Munro post, 22/06/1017 part one, getting there…

Friends, collies and dogs with nice hats,

Golly gosh, my last Munro post seems another age away. It was all busyness and excitement at home last Wednesday, with B putting the last bits in our van while David was making B’s salad and sandwiches and chopping up my cheese. I tried to do my bit but it wasn’t appreciated and, to be honest, my tummy was in bits.

We set off at 6.30am on Thursday with the intention of bagging a Munro that day. I had forgotten how unnerved I get, going away with just B, and my anxiety began to get the better of me. Was my cushion in the back, would there be enough food, did B remember my toothbrush, WHERE WERE MY BALLS. The decision to get to Edinburgh via Moffat didn’t help much either. We drove up and over the Devil’s Beef Tub, which sounded really scary, so I tried to keep my eyes tightly closed. This was v. v. v hard on a horribly pot holed road that made my van bounce up and down. Discomfort added to uncertainly made for a very unhappy Ben. If only I’d known what was coming up I could have saved up my bad humour for later. We negotiated the city by-pass OK and put the weight of traffic down to the time of day, with commuters getting to work. Then, leading up to the roundabout for the A90, everything ground to a halt. What on earth made B think it would be a good idea the travel past the show ground, on the first day of the Royal Highland Show – which the odd 200,000 people like to visit – I’ve no idea. Suffice to say, over the next hour and a half we covered the magnificence distance of 9 miles. All in all, – with the worry about how my van would cope, the roaring of huge, terrifying planes from the airport just above me, my ongoing discomfort and uncertainty – my head space was a mess. Finally, we crawled around the Forth bridge roundabout but B was in the wrong lane and had to cut across the traffic, which didn’t go down very well at all and there was lots of honking and hooting. I put my paws over my ears and prayed hard that no one would bump into us.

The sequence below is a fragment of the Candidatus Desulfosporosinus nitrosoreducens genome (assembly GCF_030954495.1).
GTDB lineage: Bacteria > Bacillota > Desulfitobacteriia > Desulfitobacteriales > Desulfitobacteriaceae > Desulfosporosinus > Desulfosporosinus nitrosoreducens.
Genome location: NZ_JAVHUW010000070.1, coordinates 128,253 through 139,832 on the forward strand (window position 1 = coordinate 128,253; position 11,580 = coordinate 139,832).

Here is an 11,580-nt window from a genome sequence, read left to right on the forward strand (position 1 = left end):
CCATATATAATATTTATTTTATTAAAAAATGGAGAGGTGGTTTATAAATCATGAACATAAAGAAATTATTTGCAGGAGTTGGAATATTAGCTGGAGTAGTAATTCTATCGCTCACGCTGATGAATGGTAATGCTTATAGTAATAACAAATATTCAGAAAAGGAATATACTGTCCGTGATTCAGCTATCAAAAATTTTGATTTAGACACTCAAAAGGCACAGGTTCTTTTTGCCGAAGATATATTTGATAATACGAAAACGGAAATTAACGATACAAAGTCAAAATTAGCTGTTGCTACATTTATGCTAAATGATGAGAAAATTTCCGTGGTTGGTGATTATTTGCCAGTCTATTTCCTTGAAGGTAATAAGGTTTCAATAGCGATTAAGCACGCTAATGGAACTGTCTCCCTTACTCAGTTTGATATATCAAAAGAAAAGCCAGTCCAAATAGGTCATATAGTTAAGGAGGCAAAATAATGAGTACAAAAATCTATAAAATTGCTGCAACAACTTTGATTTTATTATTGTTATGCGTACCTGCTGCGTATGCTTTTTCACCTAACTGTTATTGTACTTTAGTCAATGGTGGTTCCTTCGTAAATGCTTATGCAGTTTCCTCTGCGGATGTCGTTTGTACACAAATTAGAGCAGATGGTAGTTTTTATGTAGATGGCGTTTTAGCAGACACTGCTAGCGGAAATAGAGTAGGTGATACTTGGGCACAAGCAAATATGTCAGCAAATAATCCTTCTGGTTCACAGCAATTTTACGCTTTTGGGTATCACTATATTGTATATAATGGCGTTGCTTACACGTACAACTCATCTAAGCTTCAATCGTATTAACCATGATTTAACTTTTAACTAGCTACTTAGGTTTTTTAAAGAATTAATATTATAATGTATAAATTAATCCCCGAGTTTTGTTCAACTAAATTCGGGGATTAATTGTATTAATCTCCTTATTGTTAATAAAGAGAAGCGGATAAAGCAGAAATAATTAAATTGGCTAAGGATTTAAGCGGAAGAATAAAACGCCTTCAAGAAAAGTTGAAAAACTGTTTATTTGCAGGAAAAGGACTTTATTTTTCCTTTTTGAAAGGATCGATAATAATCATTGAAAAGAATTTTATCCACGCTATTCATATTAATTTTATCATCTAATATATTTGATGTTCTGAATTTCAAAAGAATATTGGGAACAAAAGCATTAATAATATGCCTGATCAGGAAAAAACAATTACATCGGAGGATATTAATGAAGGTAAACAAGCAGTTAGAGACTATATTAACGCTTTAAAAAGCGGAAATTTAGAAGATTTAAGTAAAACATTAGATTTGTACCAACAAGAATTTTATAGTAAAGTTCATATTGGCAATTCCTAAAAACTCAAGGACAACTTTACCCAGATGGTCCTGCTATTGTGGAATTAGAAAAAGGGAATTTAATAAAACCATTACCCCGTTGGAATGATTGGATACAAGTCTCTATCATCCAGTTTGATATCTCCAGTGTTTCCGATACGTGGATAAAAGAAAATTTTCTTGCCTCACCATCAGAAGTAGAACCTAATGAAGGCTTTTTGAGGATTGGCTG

After all this the journey got a bit easier with just the odd wiggle needed in road works. I found wiggling to be a better way of passing the time than twiddling my paws. Then, after another couple of hours I thought we must be getting close to a Munro because it started raining. By this time it was all doom and gloom in my van and me & B had dark black hats on.

B said we had to do something called putting it all in perspective. Just thinking about the horrendously sad things that had happened in Manchester and London should help us think how lucky we were. Then we got to thinking about the results of the General Election and that made me go hee, hee, hee.

B told me about someone, who I think she said was called a Mr de Bonio, who could help us out a bit. I think I could get to like this Bonio chap. Anyway, apparently we had to pretend we had different coloured hats on to help us see our current situation from lots of different angles. With our green hats we had to be creative. I liked this bit because we thought we could fly up the Munros, or parachute down to them, or go up them on chair lifts. Then we swapped over for yellow hats to see everything through a happy prism. That outlook told us we had lots to be thankful for. My van had done brilliantly, despite its recent troubles. We had somewhere nice and snug to sleep (very snug actually). The forecast had even told us it would brighten up later. Finally, we had to put our red hat on and trust our gut reaction.

My gut only ever tells me one thing and I was hoping B’s would tell her the same, right now. Actually, it took a lot, lot longer to drive down a very narrow road going nowhere, before we stopped and I got something for my gut. After that we just put our rain hats on and set off, walking into the mist. I had a very funny feeling but B told me it was fine. It was just deja vue, whatever that is.


Love Ben xx


3 thoughts on “Munro post, 22/06/1017 part one, getting there…

  1. We are getting very concerned for your welfare Ben. Perhaps you should try the hills of Norfolk instead. They are much safer, I am sure.
    With love,
    Millie, Annie and Mimi


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